The king is dead … long live the king!
Chrysler announced last week that its “luxury” minivan, the Town & Country, has once again taken the top spot in segment sales leadership and this week came the “better-late-than-never” launch of an all-new version at the North American International Auto Show.
OK, it still looks like a minivan and Chrysler has chosen to stay away from drastic styling upgrades such as brought on by imported competition this year. Toyota, Honda and Nissan all radically redesigned their minivans recently.
For Chrysler it appears about refining what has brought them back to the top of the sales charts. I admit even have been a bit critical in recent years of the Dodge/Chrysler minivans becoming a bit stale despite offering a few new segment innovations. Interior and exterior design and materials were still, well, blah.
So while keeping the shock and awe in check for the 2011 model, Chrysler gets major kudos for delivering it with an all-new powertrain and nicely appointed interior.
The model we tested recently came so nicely dressed that I would not recommend it for the “soccer mom” crowd. No sippy cups and juice boxes allowed in here. Instead, as I did, load it up with (adult) family and friends for when you all want to get together somewhere. We fit six adults in comfort and did not find the new Pentastar V-6 lacking whatsoever when needing to get around in traffic.
While still offering Stow ’n Go second-row seating and a fold-flat third row, the Town & Country delivered comfort and convenience a-plenty. Ours included updated navigation and entertainment package, although we did put any Spongebob videos in the DVD player.
Taking off in the new Chrysler does not mean safety is left behind. The 2011 Town & Country minivan has more than 40 standard safety features, including SafetyTec. The SafetyTec package provides customers peace of mind with industry-leading safety features including blind-spot monitoring, rear cross path detection, ParkSense rear park assist, ParkView rear back up camera, rain sensing wipers and Smart Beam headlamps. Additional standard safety features include supplemental all-row side curtain air bags, front-seat-mounted driver and passenger air bags, electronic stability control (ESC) with electronic traction control and brake assist, power-adjustable pedals and power sliding doors with obstacle detection.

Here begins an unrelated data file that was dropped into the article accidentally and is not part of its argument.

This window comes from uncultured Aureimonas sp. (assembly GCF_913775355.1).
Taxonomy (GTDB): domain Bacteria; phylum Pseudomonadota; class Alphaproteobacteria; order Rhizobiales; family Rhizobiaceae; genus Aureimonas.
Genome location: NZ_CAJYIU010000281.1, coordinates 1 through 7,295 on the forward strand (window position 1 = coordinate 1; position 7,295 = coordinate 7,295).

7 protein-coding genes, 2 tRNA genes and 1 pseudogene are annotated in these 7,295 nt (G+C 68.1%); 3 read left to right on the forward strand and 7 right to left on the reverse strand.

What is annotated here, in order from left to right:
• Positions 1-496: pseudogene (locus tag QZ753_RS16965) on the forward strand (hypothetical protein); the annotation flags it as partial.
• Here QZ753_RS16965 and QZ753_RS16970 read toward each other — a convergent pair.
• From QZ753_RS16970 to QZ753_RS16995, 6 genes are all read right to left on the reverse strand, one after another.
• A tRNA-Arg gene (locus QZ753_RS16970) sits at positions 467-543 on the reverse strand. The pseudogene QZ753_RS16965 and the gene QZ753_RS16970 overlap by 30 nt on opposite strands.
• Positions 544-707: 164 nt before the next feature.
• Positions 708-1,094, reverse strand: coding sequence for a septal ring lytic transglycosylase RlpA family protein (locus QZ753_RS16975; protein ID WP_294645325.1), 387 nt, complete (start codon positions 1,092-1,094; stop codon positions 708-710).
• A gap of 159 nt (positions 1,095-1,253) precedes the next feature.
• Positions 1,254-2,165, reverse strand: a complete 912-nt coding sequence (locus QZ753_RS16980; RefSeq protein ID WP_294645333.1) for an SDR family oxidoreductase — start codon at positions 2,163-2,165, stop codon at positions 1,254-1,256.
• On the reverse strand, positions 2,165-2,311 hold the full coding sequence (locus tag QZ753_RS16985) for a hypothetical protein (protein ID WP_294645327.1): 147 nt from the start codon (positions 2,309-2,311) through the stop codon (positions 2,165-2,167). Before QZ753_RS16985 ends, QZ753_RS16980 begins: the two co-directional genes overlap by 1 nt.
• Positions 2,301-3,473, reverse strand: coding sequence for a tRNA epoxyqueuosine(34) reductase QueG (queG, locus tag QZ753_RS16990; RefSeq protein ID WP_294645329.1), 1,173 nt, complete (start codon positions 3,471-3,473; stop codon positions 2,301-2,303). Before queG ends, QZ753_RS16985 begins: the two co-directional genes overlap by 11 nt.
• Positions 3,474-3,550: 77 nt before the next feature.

The new V-6 I mentioned is the new Pentastar engine found across the model lineup now and produces 283hp from the 3.6-liter engine used in the Town & Country while delivering 17 mpg city and 25 mpg highway thanks in part to the six-speed automatic transmission. We even saw better fuel economy than that at times despite carrying a full crew.
The Touring-L model minivan delivered to us rode on 17-inch wheels and tires and included a driver convenience package that added Bluetooth streaming audio, heated steering wheel, remote USB port, Uconnect Voice Command with Bluetooth, heated second row seats and media center with the nav and DVD and 30GB hard drive. The Town & Country can also be configured as a remote “hot spot” for internet delivery as well as SIRIUS Backseat TV (to keep backseat drivers occupied).
Pricing begins at $32,160 at the Touring level with our tester coming in at $34,475, several thousand less than the loaded Toyota minivan we tested several months back.
The Chrysler Town & Country has retaken the throne of sales leadership in the minivan segment and as this is the automaker’s second-best-selling vehicle in the lineup let us hope its success continues.